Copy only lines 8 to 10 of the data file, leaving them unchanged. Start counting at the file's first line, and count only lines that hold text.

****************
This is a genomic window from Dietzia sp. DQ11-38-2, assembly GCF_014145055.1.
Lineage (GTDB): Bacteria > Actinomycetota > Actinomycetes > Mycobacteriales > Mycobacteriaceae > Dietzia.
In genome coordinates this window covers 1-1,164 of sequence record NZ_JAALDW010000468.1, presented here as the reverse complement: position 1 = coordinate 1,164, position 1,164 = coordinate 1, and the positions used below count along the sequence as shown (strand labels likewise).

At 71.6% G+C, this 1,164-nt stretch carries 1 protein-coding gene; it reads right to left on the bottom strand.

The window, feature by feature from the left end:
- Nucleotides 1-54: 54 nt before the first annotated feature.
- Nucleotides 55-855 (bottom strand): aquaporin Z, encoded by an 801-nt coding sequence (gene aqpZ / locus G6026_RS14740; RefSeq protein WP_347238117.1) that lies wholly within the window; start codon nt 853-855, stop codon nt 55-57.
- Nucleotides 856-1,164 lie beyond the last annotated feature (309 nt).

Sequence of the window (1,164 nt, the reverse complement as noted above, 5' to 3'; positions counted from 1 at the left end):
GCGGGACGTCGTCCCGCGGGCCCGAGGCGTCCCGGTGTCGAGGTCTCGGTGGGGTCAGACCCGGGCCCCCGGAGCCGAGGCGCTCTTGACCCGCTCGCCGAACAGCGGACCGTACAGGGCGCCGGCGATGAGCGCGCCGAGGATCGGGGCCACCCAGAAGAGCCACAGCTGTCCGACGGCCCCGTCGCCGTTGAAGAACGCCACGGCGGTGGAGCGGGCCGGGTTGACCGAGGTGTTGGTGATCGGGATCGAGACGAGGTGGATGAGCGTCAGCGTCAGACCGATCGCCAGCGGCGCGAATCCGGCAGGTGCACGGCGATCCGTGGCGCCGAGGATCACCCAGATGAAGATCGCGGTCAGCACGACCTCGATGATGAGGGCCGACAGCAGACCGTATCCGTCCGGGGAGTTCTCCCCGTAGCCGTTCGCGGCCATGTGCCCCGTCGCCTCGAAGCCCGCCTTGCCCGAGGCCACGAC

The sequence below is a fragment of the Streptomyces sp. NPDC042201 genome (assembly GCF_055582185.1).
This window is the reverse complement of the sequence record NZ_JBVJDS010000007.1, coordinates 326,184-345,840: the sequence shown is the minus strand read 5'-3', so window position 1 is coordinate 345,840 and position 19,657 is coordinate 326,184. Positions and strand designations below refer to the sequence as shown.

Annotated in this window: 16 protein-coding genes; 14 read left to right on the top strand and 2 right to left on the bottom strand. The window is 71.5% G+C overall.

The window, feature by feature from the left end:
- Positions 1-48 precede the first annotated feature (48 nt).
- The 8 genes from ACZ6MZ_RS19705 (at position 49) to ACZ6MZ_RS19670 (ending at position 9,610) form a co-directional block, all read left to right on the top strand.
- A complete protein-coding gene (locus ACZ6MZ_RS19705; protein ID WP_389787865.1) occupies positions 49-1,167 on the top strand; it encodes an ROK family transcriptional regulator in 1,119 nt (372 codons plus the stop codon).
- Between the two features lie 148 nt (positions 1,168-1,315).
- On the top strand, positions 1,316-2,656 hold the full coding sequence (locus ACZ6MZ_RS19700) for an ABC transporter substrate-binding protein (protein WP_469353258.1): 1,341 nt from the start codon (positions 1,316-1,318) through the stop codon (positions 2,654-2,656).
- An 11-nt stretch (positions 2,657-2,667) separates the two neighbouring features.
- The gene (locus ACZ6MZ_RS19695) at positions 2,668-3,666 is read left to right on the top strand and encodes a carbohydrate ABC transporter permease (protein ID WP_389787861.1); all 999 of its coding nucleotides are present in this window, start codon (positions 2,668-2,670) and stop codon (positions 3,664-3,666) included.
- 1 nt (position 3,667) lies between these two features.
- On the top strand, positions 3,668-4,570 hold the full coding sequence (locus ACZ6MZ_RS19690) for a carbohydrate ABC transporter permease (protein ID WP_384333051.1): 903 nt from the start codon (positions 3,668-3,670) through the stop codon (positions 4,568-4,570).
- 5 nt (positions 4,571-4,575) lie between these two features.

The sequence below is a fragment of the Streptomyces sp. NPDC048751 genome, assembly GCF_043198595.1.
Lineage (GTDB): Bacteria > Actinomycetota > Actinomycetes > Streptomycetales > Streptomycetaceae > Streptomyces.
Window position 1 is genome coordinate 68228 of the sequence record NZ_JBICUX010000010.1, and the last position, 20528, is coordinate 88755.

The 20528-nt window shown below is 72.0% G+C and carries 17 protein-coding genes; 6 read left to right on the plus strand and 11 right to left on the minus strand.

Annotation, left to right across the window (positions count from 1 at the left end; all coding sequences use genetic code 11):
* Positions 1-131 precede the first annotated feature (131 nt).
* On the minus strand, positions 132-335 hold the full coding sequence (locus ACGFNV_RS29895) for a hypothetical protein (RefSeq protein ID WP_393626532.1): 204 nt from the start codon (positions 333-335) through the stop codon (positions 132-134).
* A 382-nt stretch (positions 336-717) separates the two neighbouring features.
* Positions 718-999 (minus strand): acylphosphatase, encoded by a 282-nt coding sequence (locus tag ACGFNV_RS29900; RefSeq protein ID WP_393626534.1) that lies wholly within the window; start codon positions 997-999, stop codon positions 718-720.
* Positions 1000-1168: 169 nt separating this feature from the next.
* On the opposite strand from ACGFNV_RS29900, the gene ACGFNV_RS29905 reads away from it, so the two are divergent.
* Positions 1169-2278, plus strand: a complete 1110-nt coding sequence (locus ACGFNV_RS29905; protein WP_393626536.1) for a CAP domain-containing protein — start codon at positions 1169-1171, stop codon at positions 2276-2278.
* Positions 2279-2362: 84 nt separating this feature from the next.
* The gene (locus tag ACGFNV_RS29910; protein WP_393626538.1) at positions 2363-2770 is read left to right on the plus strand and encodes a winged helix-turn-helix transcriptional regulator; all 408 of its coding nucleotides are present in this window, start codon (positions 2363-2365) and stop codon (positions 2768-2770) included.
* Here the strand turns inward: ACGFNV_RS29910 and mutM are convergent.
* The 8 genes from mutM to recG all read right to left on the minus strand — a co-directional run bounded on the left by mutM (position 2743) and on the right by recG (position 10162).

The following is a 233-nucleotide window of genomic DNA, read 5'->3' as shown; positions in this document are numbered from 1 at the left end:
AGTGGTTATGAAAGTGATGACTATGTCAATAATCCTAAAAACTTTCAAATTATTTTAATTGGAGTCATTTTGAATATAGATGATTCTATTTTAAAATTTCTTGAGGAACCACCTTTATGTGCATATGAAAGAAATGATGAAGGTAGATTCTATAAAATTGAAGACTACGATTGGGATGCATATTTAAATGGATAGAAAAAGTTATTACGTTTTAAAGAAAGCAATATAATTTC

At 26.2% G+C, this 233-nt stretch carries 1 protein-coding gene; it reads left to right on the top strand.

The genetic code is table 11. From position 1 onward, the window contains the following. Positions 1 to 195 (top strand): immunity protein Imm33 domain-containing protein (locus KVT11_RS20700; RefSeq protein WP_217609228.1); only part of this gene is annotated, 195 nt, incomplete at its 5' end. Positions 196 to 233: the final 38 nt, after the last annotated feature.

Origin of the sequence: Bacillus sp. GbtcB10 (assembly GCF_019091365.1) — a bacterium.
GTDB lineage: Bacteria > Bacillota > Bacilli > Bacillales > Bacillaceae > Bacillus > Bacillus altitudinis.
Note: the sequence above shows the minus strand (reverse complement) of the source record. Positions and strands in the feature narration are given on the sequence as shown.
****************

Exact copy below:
- Nucleotides 856-1,164 lie beyond the last annotated feature (309 nt).

Sequence of the window (1,164 nt, the reverse complement as noted above, 5' to 3'; positions counted from 1 at the left end):
GCGGGACGTCGTCCCGCGGGCCCGAGGCGTCCCGGTGTCGAGGTCTCGGTGGGGTCAGACCCGGGCCCCCGGAGCCGAGGCGCTCTTGACCCGCTCGCCGAACAGCGGACCGTACAGGGCGCCGGCGATGAGCGCGCCGAGGATCGGGGCCACCCAGAAGAGCCACAGCTGTCCGACGGCCCCGTCGCCGTTGAAGAACGCCACGGCGGTGGAGCGGGCCGGGTTGACCGAGGTGTTGGTGATCGGGATCGAGACGAGGTGGATGAGCGTCAGCGTCAGACCGATCGCCAGCGGCGCGAATCCGGCAGGTGCACGGCGATCCGTGGCGCCGAGGATCACCCAGATGAAGATCGCGGTCAGCACGACCTCGATGATGAGGGCCGACAGCAGACCGTATCCGTCCGGGGAGTTCTCCCCGTAGCCGTTCGCGGCCATGTGCCCCGTCGCCTCGAAGCCCGCCTTGCCCGAGGCCACGAC